Research found that 81% of gay men didn’t participate in the engagement ring buying. Instead, they purchased substitute gifts, such as expensive watches, and then purchased rings for the wedding ceremony.

As opposed to the, lets be honest, often stag and hen dos, studies showed that gay couples also chose to enjoy a couple’s getaway or a group vacation with all of their friends.

It appears as though same-sex couples have mixed sex bridesmaids and groomsmen too. During the ceremony, the traditional vows are often personalised and the registrar marry the couple with the phrase ‘partners for life’.

There are some traditions that are still followed, however. For example, more than half of all women surveyed said that they did not see each other on the morning of their ceremony — keeping the surprise for seeing each other at the altar.

When walking down the aisle was discussed, some couples reported that they walked down together and others said that they got a parent to walk with them.

How has the jewellery industry changed?

As well as wedding retailers adapting to the rise in same-sex weddings, the jewellery industry must do the same. One thing that was picked up by research was that many gay couples chose to do their shopping online, as they found shopping in store for rings to be an awkward encounter. However, many businesses have embraced the changes by presenting gay couples in their advertising campaigns and welcoming couples to their store.

It does seem that most same-sex couples wait to buy a ring for the wedding day rather than spending money on engagement rings (66% of females and 19% of males purchased engagement rings).

When it comes to choosing the wedding ring, some jewellers offer metal that has multi-coloured features to it — representative of the flag that the LGBTQ community associate themselves with. One jeweller reported that often same-sex couples don’t request matching jewellery but instead want rings that have matching components, such as the same coloured metal or a similar stone.

Sources

https://www.huffingtonpost.com/jason-lindner/how-samesex-marriage-make_b_8039940.html

https://www.theknot.com/content/lgbtq-weddings-study-the-knot

5 Budget tips to choosing the best type of wedding ring for your future husband

Rings are the symbol of you and your future spouse’s love for each other. And if you’ve made it your mission to choose the perfect wedding ring for your husband, you know that there are many factors to consider when you begin shopping for the perfect ring for him.

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One of those, of course, is the budget. If you are the only one paying for his ring, there are ways that you can save money but still be able to buy one that would be perfect for him. Check out some of the tips that you can follow below.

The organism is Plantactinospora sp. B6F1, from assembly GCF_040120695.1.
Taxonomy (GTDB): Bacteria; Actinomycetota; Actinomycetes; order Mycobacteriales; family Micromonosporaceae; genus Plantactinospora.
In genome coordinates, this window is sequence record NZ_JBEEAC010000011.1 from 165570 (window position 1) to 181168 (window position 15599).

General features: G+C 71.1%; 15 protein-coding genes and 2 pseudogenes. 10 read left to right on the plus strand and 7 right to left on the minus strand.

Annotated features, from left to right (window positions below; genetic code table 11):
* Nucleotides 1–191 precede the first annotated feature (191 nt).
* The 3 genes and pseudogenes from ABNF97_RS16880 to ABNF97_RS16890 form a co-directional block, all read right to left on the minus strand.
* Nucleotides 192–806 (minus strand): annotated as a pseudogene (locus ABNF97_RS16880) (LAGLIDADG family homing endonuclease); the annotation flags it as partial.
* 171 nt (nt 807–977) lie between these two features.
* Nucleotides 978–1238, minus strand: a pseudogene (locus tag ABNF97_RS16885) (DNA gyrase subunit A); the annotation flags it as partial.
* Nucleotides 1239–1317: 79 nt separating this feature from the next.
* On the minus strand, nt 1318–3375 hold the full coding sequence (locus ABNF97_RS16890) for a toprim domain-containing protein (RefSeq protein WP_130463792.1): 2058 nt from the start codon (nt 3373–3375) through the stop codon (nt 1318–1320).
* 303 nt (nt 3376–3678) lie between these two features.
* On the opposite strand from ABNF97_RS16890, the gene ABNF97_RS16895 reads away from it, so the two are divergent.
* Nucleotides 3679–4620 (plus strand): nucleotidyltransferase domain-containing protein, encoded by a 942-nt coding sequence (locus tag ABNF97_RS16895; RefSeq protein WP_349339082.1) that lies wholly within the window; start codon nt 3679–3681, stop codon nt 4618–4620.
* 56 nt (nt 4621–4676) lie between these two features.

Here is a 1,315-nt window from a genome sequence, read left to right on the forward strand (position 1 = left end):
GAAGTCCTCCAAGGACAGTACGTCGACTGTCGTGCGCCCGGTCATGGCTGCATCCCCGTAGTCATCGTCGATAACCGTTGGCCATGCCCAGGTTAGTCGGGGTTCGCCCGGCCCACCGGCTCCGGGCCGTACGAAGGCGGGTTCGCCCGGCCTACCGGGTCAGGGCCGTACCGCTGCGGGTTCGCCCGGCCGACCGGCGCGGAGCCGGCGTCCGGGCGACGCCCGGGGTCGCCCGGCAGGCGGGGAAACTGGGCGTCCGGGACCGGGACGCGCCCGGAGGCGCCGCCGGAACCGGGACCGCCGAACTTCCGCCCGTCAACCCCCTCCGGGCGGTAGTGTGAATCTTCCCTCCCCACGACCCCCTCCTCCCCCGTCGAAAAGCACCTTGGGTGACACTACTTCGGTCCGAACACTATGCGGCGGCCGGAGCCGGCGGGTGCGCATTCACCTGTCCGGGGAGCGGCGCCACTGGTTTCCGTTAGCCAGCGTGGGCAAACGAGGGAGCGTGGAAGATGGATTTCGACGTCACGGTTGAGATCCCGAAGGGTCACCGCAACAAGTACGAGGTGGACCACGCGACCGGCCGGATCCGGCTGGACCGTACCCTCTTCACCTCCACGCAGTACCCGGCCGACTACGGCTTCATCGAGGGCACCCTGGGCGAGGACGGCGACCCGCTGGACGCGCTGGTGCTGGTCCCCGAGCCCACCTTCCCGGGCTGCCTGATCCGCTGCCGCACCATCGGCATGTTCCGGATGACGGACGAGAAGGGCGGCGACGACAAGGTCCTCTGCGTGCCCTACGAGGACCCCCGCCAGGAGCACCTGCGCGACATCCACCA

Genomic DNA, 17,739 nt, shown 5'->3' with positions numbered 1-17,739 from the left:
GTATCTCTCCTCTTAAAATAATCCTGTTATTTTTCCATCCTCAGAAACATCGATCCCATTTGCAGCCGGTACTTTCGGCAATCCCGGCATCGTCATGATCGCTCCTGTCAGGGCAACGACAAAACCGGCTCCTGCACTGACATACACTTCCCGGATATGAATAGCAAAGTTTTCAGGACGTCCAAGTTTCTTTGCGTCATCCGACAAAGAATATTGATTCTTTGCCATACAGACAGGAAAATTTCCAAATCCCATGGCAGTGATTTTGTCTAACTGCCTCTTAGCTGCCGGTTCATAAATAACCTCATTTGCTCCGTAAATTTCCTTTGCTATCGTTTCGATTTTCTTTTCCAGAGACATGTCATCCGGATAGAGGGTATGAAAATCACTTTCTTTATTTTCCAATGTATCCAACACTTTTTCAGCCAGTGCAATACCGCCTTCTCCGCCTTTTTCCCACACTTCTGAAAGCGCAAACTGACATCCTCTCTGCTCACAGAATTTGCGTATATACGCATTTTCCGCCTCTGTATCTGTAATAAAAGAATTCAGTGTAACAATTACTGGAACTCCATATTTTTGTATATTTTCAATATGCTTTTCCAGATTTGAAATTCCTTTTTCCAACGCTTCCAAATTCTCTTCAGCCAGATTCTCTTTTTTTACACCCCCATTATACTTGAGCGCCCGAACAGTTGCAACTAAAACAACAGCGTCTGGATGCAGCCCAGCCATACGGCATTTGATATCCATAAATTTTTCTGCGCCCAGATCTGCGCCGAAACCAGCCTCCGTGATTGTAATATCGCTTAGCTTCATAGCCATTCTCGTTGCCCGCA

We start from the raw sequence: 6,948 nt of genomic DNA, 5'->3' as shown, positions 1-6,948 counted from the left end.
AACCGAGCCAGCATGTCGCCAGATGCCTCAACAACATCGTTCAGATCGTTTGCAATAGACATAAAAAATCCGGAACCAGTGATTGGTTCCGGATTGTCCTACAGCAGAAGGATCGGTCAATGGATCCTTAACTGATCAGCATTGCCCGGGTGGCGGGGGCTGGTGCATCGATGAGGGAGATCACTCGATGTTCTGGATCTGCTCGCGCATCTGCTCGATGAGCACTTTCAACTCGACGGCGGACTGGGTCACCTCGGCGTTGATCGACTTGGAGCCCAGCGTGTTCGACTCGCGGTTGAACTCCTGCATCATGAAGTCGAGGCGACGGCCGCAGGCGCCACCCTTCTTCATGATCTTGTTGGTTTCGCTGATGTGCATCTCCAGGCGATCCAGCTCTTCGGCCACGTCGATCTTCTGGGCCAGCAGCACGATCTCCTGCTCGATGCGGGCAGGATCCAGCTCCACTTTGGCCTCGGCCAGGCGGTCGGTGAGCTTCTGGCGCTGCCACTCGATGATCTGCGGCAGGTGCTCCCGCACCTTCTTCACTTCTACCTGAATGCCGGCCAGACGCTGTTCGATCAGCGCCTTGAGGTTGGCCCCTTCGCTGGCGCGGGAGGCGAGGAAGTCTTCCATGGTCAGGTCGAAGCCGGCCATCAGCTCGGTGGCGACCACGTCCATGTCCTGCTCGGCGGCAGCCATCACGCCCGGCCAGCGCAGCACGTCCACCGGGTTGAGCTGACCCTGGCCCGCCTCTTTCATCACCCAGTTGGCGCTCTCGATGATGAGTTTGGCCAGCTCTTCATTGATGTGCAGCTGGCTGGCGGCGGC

1. Canvass for the ring early – you can even start looking for a ring as soon as you get engaged. While you should not buy one immediately, by looking at your options for style and design, you are giving yourself enough time to actually set aside a budget for the ring that you have set your heart on. There is no standard on how much money you would need pay for the ring, but if you’ve seen one that you know is perfect for your husband but way out of your budget, for now, you will still have time to save.
  2. Set a budget for the big wedding suppliers first – weddings cost money, a lot of money. To see just how much budget you have for the ring, the best thing to do is set a budget for the other wedding suppliers that you know will be expensive. It may be the catering, the flowers or even the venue. What’s important is that you already have an idea of the total wedding costs and then you can see how much money you can spend on the rings.
  3. Stick to your budget – there may be times when you might be tempted to spend beyond what you have set aside for the rings, but don’t do that. Remember that the wedding will not only be centered on the rings, and if you go over the budget, then suddenly find yourself in an emergency situation where you need to pay more to other suppliers, you will regret spending that extra money on the rings.
  4. Get a ring that matches his personality – the perfect ring for your future husband is not the most expensive one, but the one that fits his personality the most. If your husband does not like ostentatious things, go for a simple design. Choose his favorite stone or his favorite color, just make sure that the ring is something that he would still want to wear every day.
  5. Go for a more simple design of your own wedding ring – since wedding rings are for couples, it would be a good idea that men’s wedding rings should match the women’s. TO make it easier for you, you can just choose a design taken from your own wedding band, but done in a simpler manner. Maybe you could put fewer stones or none at all if your husband is not a fan. Just make it unique by adding a personal touch such as a personal engraved message for your future husband.